Featured Research

from universities, journals, and other organizations

Fossils of horse teeth indicate 'you are what you eat'

Date:
March 4, 2011
Source:
New York Institute of Technology
Summary:
Fossil records verify a long-standing theory that horses evolved through natural selection. Scientists arrived at the conclusion after examining the teeth of 6,500 fossil horses representing 222 different populations of more than 70 extinct horse species.

Horses. Fossil records verify a long-standing theory that horses evolved through natural selection.
Credit: iStockphoto

Fossil records verify a long-standing theory that horses evolved through natural selection, according to groundbreaking research by two anatomy professors at New York College of Osteopathic Medicine (NYCOM) of New York Institute of Technology.

Working with colleagues from Massachusetts and Spain, Matthew Mihlbachler, Ph.D., and Nikos Solounias, Ph.D. arrived at the conclusion after examining the teeth of 6,500 fossil horses representing 222 different populations of more than 70 extinct horse species. The records, spanning the past 55 million years, indicate a "critical" lag time between the evolution of horse teeth and dietary changes resulting from climate change.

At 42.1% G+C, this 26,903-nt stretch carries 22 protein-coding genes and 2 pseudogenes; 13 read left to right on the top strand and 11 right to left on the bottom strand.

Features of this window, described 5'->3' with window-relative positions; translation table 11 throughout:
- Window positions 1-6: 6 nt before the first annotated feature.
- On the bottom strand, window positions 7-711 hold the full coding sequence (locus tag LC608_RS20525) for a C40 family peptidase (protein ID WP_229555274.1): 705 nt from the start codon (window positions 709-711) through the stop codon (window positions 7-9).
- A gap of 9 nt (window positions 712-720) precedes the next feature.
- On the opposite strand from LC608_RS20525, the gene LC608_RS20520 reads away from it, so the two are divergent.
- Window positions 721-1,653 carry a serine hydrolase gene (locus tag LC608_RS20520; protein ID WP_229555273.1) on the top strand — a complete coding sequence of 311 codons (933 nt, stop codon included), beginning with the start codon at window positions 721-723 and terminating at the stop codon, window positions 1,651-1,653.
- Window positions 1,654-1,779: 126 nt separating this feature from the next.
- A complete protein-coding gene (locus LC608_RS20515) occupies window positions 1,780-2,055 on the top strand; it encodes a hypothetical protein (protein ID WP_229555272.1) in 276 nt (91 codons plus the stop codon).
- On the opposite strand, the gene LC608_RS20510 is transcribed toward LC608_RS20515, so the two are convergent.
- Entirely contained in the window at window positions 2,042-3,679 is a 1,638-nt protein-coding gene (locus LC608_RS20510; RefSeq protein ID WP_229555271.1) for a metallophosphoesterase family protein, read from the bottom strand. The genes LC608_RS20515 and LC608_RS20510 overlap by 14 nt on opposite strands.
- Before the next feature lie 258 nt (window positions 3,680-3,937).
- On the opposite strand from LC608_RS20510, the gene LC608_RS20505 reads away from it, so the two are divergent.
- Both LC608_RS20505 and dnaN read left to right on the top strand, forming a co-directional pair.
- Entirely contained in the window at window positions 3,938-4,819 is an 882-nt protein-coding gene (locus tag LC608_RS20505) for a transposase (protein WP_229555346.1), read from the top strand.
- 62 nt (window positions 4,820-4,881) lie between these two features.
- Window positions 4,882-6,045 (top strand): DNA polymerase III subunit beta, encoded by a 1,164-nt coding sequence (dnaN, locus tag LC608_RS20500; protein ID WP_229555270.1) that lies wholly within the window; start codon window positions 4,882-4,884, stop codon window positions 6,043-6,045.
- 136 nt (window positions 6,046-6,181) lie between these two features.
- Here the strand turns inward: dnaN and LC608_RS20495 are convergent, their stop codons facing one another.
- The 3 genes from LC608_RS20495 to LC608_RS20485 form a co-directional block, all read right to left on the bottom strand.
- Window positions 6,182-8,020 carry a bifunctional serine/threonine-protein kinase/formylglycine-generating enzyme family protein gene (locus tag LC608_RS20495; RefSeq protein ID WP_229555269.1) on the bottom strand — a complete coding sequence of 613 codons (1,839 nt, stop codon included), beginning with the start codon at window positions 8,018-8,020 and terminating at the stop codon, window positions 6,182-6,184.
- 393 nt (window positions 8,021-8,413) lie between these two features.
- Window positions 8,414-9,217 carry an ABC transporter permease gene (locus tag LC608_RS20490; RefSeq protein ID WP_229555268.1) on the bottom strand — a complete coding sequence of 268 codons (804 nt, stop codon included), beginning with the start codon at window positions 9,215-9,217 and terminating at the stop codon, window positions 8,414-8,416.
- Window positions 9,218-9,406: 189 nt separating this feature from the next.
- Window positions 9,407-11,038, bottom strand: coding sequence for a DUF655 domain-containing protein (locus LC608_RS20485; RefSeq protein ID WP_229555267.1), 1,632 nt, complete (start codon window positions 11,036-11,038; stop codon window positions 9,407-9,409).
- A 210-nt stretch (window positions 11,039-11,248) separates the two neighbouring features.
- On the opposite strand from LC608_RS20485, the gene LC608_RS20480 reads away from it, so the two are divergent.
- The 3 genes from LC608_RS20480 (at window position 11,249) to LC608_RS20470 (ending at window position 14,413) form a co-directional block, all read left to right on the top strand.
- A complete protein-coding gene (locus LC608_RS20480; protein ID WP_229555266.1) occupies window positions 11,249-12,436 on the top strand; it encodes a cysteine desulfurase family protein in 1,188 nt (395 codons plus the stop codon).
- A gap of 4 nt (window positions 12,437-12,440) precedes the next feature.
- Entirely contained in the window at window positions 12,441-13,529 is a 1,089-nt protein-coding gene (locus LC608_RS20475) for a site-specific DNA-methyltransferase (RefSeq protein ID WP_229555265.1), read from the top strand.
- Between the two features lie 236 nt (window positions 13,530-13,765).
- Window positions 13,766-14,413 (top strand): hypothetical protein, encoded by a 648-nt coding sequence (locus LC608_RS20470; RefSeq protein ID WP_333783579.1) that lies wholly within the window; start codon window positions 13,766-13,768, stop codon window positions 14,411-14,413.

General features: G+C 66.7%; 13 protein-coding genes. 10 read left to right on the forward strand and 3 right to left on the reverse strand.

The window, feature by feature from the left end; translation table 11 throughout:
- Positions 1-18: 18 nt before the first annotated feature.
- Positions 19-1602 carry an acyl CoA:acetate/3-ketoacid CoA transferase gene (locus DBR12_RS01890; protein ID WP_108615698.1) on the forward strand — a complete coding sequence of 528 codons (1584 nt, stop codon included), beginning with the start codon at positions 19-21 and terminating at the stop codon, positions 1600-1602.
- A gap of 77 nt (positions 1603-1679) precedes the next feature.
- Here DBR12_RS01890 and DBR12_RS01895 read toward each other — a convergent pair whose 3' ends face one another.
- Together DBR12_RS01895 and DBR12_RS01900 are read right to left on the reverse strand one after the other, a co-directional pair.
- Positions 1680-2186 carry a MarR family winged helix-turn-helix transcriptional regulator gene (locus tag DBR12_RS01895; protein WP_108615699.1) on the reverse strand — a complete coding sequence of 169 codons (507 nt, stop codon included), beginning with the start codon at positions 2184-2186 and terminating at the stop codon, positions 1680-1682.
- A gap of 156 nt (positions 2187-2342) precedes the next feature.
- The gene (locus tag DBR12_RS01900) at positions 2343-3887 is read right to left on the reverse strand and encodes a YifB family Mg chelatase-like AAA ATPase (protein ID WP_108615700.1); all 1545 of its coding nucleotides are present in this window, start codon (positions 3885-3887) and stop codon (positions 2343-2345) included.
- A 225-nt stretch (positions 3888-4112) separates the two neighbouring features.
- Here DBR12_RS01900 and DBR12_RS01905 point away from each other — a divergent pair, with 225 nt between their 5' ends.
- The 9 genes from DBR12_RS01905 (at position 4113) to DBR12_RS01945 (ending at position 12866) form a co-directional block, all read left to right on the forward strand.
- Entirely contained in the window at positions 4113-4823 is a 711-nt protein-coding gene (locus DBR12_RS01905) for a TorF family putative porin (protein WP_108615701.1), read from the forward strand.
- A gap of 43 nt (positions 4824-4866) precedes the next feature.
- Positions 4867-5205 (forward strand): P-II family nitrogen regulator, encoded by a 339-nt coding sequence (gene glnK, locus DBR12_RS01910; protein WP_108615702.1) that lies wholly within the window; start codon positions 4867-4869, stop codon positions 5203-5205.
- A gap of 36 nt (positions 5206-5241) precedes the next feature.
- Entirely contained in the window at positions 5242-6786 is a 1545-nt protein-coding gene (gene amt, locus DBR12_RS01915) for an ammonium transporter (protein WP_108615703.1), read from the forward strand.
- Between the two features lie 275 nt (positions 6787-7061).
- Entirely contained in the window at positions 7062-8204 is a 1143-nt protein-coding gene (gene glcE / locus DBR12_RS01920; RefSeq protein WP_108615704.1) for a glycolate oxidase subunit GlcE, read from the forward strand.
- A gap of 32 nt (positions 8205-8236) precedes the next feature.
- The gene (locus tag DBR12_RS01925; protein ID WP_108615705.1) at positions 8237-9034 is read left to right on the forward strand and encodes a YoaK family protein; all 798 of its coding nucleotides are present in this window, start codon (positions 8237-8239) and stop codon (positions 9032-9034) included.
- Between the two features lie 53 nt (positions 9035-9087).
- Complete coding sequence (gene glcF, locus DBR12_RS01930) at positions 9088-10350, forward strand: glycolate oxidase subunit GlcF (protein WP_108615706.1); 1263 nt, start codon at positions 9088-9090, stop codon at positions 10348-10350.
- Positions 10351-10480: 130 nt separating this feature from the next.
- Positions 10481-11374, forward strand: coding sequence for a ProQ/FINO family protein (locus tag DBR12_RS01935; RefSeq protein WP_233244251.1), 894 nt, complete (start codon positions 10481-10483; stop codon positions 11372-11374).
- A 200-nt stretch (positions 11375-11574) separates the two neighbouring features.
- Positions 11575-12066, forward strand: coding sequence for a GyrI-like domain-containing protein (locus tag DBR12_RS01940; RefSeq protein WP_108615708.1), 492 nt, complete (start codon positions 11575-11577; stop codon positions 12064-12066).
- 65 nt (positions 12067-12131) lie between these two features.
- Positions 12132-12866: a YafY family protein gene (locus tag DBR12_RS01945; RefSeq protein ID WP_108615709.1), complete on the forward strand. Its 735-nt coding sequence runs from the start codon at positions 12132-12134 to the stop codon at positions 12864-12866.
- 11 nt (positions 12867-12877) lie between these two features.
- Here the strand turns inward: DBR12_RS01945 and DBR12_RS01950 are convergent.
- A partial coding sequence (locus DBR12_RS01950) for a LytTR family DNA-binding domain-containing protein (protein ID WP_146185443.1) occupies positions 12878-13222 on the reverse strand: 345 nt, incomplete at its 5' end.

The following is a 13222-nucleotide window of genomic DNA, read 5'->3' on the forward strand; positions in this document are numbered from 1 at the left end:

The breakthrough findings were published in the March 4 issue of the journal Science.

"One of the advantages of studying extinct creatures like prehistoric horses is we can look at how animals responded to their environments over millions of years -- something that biologists who study living species cannot do," Mihlbachler said, adding that the biggest surprise of the study was that while some of the extinct populations they examined had extremely abrasive diets, much of the time, it seemed horses had it surprisingly easy. This suggests that "strong natural selection" for different types of teeth only happened occasionally during brief intervals in horse history.

Solounias helped develop a methodology known as dental mesowear analysis to reconstruct the diets of extinct species by measuring food-related wear and tear on fossil teeth. He and Mihlbachler used the process to investigate wear patterns on the molars of thousands of fossil horses. They later analyzed their data alongside records of North American climate changes that would have shifted the animals' diets from rainforest fruits and woody, leafy vegetation to the more abrasive diets found in grasslands.